Can the Iraqis police Iraq?

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Members of the Iraq Civilian Defense Corps prepare to leave on a mission

These are the men in the middle now. Warrant Officer Kamal Aziz, a 29-year veteran of the Saddam-era police corps, spent a few weeks retraining last May, learning American-style arrest techniques and the basic art of urban warfare. "It was almost the same training as we had before," he says, standing guard outside the Yarmuk police station in west Baghdad. But now that stations like his are top targets for insurgents fighting the U.S. occupation, he says, "the challenge is bigger." A few men at his station wear borrowed U.S. body armor, but many have yet to get uniforms or the Glock pistols promised by the U.S. The bluff policeman, 46, claims the spiraling risk to men like him only "makes me stronger." But he's not sure his salary of about $100 a month—three times his former pay—is enough to justify putting his life on the line. "If I find a new job that pays better," says Aziz, "I'm going to quit."

Baha Ali Abbas, 25, was jobless before the war, so he was eager to join the Facilities Protection Service, the 20,000-man Iraqi security force hurriedly set up by the U.S. to guard such sites as embassies, ministries, banks, aid offices and oil fields. When Abbas signed on in the summer, he says, "they trained us for a week in how to shoot AKs, how to talk to people properly, how to handle yourself if someone attacks you." Two months ago, a rocket-propelled grenade flew over his head and slammed into a street near the bank he was guarding. A few weeks later, while he was inside the bank making tea, an attacker tossed a grenade over the coiled razor wire surrounding the building, shattering its windows. Abbas knows he's a prime target but says, "Since I want to live, then I must work, whether it's dangerous or not." Sergeant Kenneth Smith, one of the U.S. soldiers posted at the bank, sums up the Iraqi guards' grim situation: "You can have all the training in the world, but all you're basically doing is standing here waiting to stop the bad guys."

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President Bush is counting on men like Aziz and Abbas to halt the escalating violence convulsing post-Saddam Iraq. Just as U.S. forces thought they were getting a handle on security, a series of coordinated, deadly attacks last week raised the Administration's Iraq troubles to an alarming new level. One day after rockets slammed into Baghdad's al-Rashid Hotel, where Deputy Defense Secretary Paul Wolfowitz was staying, the city was hit by four bombings within 45 minutes—three at police stations and one at the headquarters of the Red Cross. Thirty-four Iraqis and one American were killed, and more than 200 people were wounded. The insurgency looked bolder and more sophisticated as it advanced from simple hits to complex, orchestrated strikes.

Despite a flood of speculation by officials in the U.S. and Iraq, no one really knows who is responsible for the increasing pace and skill of the resistance, which makes it doubly hard to devise an effective defense. As polls show American popular approval for the mission in Iraq beginning to sag and as political sniping in Washington intensifies, the Bush Administration is struggling to cast dismaying events in a hopeful light. "The more progress we make on the ground," declared the President, "... the more desperate these killers become." That struck many as an Orwellian way to measure U.S. success.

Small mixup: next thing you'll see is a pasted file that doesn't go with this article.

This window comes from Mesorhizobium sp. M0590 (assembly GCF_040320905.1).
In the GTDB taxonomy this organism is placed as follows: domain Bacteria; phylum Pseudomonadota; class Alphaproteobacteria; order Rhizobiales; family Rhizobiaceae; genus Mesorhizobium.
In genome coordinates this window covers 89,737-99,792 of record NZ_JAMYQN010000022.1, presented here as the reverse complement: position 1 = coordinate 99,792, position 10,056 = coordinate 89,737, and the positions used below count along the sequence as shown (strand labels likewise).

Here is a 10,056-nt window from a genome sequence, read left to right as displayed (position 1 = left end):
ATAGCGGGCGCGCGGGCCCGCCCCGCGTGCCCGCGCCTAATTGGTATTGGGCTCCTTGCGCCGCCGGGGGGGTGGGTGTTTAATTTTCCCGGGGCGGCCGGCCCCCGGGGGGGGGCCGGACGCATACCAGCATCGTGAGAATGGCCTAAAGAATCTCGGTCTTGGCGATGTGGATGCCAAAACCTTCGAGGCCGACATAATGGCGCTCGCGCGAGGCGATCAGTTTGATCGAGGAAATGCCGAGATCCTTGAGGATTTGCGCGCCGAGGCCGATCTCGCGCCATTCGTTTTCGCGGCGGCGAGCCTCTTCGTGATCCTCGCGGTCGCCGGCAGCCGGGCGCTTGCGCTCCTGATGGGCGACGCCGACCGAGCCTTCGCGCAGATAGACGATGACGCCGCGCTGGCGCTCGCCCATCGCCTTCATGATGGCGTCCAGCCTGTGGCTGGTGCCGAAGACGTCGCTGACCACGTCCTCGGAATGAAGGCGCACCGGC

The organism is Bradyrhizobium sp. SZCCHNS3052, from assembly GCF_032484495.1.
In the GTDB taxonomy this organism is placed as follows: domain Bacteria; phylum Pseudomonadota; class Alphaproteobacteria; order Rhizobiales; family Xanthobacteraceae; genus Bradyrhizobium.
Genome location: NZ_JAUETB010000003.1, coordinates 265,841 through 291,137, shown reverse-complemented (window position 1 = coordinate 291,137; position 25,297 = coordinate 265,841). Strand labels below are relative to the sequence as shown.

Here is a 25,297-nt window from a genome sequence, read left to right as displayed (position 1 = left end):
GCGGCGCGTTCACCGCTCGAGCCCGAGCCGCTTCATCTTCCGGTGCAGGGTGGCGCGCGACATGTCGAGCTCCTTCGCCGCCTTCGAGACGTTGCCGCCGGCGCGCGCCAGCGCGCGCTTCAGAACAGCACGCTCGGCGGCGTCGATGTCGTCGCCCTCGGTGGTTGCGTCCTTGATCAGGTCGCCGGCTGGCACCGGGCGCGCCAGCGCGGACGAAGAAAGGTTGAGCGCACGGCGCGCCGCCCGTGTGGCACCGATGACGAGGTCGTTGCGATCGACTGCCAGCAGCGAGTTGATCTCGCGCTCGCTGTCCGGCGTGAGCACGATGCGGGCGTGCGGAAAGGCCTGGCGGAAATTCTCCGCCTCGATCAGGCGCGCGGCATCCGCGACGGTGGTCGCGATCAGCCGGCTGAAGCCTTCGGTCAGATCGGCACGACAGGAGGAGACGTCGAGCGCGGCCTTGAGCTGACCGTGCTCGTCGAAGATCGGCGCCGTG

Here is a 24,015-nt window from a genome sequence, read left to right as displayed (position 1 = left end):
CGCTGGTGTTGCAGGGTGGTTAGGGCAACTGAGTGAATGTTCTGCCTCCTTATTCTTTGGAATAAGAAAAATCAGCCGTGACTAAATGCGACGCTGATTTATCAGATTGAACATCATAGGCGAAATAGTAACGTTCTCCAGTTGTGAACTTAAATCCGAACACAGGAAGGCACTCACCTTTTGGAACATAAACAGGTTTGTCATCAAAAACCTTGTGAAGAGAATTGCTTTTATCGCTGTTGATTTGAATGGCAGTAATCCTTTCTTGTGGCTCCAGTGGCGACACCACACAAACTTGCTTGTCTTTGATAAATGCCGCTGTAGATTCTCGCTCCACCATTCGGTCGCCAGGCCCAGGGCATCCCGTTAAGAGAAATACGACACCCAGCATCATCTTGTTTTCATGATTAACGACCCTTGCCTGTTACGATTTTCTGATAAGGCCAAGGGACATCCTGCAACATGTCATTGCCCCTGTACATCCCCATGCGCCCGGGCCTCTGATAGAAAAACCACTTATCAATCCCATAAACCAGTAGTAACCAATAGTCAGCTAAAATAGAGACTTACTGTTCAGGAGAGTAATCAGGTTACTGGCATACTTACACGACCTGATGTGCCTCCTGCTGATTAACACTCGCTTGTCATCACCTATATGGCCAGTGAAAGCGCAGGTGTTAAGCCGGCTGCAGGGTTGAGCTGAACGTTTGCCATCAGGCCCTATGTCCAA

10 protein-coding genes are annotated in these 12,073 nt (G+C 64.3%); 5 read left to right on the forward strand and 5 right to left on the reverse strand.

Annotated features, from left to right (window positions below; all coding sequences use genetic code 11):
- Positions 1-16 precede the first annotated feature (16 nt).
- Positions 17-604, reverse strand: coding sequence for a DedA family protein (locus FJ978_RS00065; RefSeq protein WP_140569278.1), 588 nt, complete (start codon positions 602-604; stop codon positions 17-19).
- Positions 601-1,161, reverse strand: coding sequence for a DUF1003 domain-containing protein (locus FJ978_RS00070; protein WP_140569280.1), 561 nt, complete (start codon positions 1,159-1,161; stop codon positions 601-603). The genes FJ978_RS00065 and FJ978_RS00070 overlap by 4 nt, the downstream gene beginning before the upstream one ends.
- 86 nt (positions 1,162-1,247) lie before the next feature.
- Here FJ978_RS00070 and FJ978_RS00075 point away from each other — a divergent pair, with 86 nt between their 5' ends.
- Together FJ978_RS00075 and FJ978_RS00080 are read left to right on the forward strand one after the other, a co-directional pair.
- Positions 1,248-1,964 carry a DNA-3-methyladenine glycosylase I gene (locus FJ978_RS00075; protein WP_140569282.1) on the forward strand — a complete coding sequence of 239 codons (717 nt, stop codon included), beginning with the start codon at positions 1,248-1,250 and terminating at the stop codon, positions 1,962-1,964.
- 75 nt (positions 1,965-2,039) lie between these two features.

To keep the accent on the positive, the Coalition Provisional Authority, led by proconsul Paul Bremer, is opening a media center in Baghdad similar to the one set up in Qatar during major combat operations. "We have a story to tell," says a senior official. Part of the story last week was a fresh campaign to unearth Saddam Hussein; if it succeeds, officials hope, the resistance will dissipate.

Apart from that, Defense Department officials say the options are meager. Send in more troops? With U.S. forces already stretched globally, that's hardly possible militarily and not likely politically. Field more non-U.S. peacekeepers? Washington is trying unsuccessfully to recruit volunteers. Begin pulling out U.S. troops? Doing so anytime soon would probably destabilize Iraq entirely. That leaves little alternative but to speed up plans to train Iraqis to protect an ever growing share of the country. Even Bush critics say that's the only long-term solution. Last week, to show the Administration is not sitting idly by as the resistance grows bolder, Bremer announced a stepped-up training program.

The timetable is tight. Washington needs to get capable Iraqi security forces up and running before the insurgents score enough hits to discourage the U.S. commitment and frighten off Iraqi recruits. And Bush needs to find adequate replacements before tired G.I.s are due to rotate home next spring, smack in the middle of his re-election campaign. Yet rushing ill-trained, ill-equipped Iraqis into the breach could create new problems. Senator Joseph Biden, senior Democrat on the Senate Foreign Relations Committee, says the Administration's "stampede" to put locals in charge of pacifying Iraq "runs the risk of having the house of cards come down (if) the Iraqi people not only conclude that we can't do it but that those who are working with us are not competent."

Yet if Iraqi security forces manage to crush the insurgency using repressive measures, the Administration will be hard-pressed to say it has fulfilled its pledge to create a democratic Iraq. Already some Iraqi police complain that Americans are hindering their work by insisting on such things as due process.

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